The median length of survival for patients with primary myelofibrosis is 3.5-5.5 years. The 5-year survival rate is about half of that expected for age- and sex-matched controls. Fewer than 20% of patients are expected to be alive at 10 years.  The common causes of death in patients with primary myelofibrosis are infections, hemorrhage, cardiac failure, postsplenectomy mortality, and transformation into acute leukemia. Leukemic transformation occurs in approximately 20% of patients with primary myelofibrosis within the first 10 years.
Advanced age and anemia are associated with shorter survival. Renal failure, hepatic failure, and thrombosis have also been reported as causes of death.
Other poor prognostic factors include the following:
Leukocytosis (leukocyte count of 10,000-30,000/μL)
Increased numbers of granulocyte precursors
Thrombocytopenia (platelet count of <100,000/μL)
Bone marrow vascularity is significantly increased in patients with primary myelofibrosis. Increased bone marrow microvascular density has also been reported in approximately 70% of patients with primary myelofibrosis, and it is an independent poor prognostic factor for survival.
A study of 570 patients with primary myelofibrosis found that prognostic significance exists for carriage of mutations in CALR (favorable) and ASXL1 (unfavorable). Patients who were CALR + ASXL1 – had the longest survival (median 10.4 years), whereas those who were CALR –ASXL1 + the shortest survival (median 2.3 years). Patients who were either CALR + ASXL1 + or CALR –ASXL1 – had similar rates of survival (median 5.8 years). The prognostic model was independent of the dynamic international prognostic scoring system (DIPSS; see below).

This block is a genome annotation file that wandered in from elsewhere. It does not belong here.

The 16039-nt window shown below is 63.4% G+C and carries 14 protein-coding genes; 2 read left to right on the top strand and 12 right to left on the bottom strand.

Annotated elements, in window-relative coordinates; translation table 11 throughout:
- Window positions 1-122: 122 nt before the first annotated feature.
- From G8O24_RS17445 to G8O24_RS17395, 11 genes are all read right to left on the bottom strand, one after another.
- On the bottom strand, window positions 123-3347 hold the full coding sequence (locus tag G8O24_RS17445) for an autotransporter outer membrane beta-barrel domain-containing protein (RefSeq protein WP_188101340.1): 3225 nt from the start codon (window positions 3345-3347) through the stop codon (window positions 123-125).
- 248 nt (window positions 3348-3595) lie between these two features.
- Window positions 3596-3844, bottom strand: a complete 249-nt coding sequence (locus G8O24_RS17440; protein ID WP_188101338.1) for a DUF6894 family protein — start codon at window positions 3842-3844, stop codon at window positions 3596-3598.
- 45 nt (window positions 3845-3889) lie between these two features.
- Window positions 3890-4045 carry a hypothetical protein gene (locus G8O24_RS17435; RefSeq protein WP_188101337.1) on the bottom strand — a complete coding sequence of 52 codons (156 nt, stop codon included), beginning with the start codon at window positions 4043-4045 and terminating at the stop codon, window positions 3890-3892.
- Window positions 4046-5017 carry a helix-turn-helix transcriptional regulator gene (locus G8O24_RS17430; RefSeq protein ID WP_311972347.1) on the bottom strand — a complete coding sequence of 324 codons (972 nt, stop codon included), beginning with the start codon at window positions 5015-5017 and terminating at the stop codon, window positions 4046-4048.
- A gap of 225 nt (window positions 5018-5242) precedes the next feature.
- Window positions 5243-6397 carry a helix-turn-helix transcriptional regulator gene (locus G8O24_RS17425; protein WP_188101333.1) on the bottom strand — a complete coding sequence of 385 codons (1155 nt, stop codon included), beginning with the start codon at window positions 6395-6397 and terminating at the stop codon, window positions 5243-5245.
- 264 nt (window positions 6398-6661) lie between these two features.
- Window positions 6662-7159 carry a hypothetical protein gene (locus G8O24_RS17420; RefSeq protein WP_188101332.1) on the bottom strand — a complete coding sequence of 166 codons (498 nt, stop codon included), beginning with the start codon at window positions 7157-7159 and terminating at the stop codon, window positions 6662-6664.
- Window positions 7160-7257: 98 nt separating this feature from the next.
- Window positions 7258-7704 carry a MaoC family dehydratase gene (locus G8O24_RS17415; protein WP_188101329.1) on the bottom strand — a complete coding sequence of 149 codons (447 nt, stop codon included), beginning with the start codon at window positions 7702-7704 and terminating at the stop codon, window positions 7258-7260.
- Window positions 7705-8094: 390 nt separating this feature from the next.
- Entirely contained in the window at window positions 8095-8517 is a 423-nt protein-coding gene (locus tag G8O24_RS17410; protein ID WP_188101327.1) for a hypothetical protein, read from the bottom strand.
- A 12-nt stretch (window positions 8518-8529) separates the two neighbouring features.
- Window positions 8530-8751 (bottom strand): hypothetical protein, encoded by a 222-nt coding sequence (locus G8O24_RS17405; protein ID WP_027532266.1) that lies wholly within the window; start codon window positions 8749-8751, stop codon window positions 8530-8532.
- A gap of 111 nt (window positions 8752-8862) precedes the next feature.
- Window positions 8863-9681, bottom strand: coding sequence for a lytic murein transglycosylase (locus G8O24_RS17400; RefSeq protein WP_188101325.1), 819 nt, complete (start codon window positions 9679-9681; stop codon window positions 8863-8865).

Rozovski and colleagues developed a prognostic model for primary myelofibrosis consisting of four elements: age and mutations in the Janus kinase 2 (JAK2), CALR, and myeloproliferative leukemia virus (MPL) genes. By itself, the JAK2V617F allele burden proved to have prognostic significance: median overall survival (OS) was 80 months in patients with a JAK2V617F allele burden of 50% or over, versus 50 months in those with a JAK2V617F allele burden of less than 50% (P=0.01). 
The best prognosis, with a median survival of 126 months, was seen in patients aged 65 years or under who had a low JAK2V617F allele burden and CALR and MPL mutations. The worst was in patients older than 65 years with a low JAK2V617F allele burden or no JAK2, CALR, or MPL mutations (“triple negative”) who had a median survival of only 35 months. Intermediate survival duration occurred in patients with one risk factor. 
A simple scoring system to determine the prognosis in primary myelofibrosis has been proposed.  This system uses two adverse prognostic factors: a hemoglobin value of less than 10 g/dL and a total white blood cell (WBC) count of less than 4000/μL or greater than 30,000/μL. Patients with no risk factors are at low risk, those with both the risk factors are at high risk, and those with a single risk factor are at intermediate risk. Median survival times for low-risk groups are 93 months; intermediate-risk groups, 26 months; and high-risk groups, 13 months.